Is It Time for Back Surgery?

Aching back? You’re hardly alone. Back pain that just won’t go away is the most common type of chronic pain in the U.S. If you’re living with severe pain, you might be thinking about surgery. While that’s a decision only you and your doctor can make, here are a few things to keep in mind.

Most Back Pain Doesn’t Require Surgery

Chances are, you can ease your back pain without going under the knife or laser. Ice, heat, spinal injections, physical therapy, and nonsteroidal anti-inflammatory (NSAIDs) medications like ibuprofen can help. Research shows that regular exercise also eases back pain and can keep it from coming back, too.

Unless you have a serious spinal cord injury, your surgeon will only recommend back surgery if you’ve tried other treatments first, says Ronald A. Lehman Jr., MD, director of degenerative and minimally invasive spine surgery at Columbia Orthopedics in New York.

Reasons You May Need Back Surgery

Your doctor may tell you to see an orthopedic surgeon if you have:

  • A slipped disk that isn’t getting better on its own
  • Bone spurs in your spine (these are often caused by arthritis) that are putting pressure on your spinal cord
  • A degenerative spinal condition like stenosis (narrowing of the protective bony canal around the spinal cord) that’s causing side effects, like weakness
  • Weakness or numbness in your arms and legs
  • Trouble walking or using your hands
  • Lost bladder or bowel control because of a problem with the nerves in your back
  • A spinal infection, or a high fever with back pain -- this can be a sign of a spinal infection
  • A broken or dislocated bone in your back
  • A tumor on your spinal cord

Remember, talking to a surgeon doesn’t mean you’re saying yes to surgery. Instead, it’s a chance to learn more about your options.

“Surgeons often decide people don’t need surgery,” Lehman says. “For example, I might recommend trying [another treatment] like spinal injections and physical therapy. Or I may recommend imaging tests to make a diagnosis in order to clarify whether surgery will help.”

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If You Do Need Surgery, Timing Matters

In most cases, back surgery isn’t a rush.Lehman often tells patients with herniated (or “slipped”) discs, or degenerative spine conditions that are slow to get worse, to wait 6 weeks before surgery. This gives him a chance to see if your body will heal on its own. It also lets him see if more conservative treatments, like spinal injections and physical therapy, can help.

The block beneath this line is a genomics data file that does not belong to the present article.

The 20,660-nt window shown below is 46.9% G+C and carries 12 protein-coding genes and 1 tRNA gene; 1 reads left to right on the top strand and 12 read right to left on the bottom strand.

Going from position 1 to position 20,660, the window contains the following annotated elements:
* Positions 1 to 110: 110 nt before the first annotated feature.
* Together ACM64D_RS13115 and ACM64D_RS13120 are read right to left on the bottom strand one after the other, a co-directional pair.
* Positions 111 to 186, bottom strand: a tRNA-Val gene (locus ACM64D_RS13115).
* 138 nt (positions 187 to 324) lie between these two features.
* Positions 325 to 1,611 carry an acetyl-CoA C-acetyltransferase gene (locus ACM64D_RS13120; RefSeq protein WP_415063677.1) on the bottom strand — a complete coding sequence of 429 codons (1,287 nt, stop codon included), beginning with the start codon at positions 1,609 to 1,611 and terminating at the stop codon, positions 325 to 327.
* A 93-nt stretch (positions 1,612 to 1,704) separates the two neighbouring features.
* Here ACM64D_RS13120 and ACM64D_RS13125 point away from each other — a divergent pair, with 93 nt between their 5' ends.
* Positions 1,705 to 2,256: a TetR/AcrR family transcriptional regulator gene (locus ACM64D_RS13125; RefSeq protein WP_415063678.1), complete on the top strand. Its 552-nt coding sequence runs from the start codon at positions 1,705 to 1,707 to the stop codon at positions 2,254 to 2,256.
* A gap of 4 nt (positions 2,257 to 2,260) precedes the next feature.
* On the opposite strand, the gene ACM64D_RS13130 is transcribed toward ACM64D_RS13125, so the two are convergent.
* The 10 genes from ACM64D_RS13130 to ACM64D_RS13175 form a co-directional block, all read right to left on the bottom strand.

But there are some reasons why you may need surgery sooner than later -- or even right away. “If you have severe, unrelenting pain and neurological symptoms like foot drop, or a serious problem such as a spinal cord injury, your surgeon may not want to wait long,” Lehman says. If you have any doubts about whether you need surgery at any point, seek a second opinion, he says.                

Surgery is always a joint decision between you and your surgeon. Keep in mind that if he does recommend surgery and you put it off, that can cause more problems.

That’s especially true if your spinal cord is being compressed by a degenerative condition, says Federico Girardi, MD, an orthopedic spine surgeon at the Hospital for Special Surgery in New York City. “Your spinal cord is made of nerves, and they need oxygen and nutrients in order to function.” Too little blood flow to your spine for long periods of time can contribute to nerve damage and problems such as weakness, he says.               

Whether you have surgery or not, a healthy lifestyle can lower your changes of having back pain in the future. If you maintain a healthy body weight, exercise regularly, eat a healthy diet, and don’t smoke, you’ll help your spine and surrounding tissues stay healthy.

WebMD Feature Reviewed by David T. Derrer, MD on January 23, 2016

Sources

SOURCES:

American Academy of Orthopaedic Surgeons: “Cervical Spondylotic Myelopathy: Surgical Treatment Options.”

American Academy of Orthopaedic Surgeons: “Cauda Equina Syndrome.”

Carey, T. JAMA Internal Medicine, January 2016.

Cleveland Clinic: “Back Pain: When Is Surgery Appropriate?”

Federico Girardi, MD, orthopedic spine surgeon, Hospital for Special Surgery, New York.

Johns Hopkins Medicine: “Do You Need Back Surgery -- Really?”

American Academy of Pain Medicine: “AAPM Facts and Figures on Pain.”

Ronald A. Lehman, Jr., MD, professor of orthopedic surgery, Columbia University

Medical Center; director of Degenerative & Minimally Invasive Spine Surgery, Columbia Orthopedics, New York.

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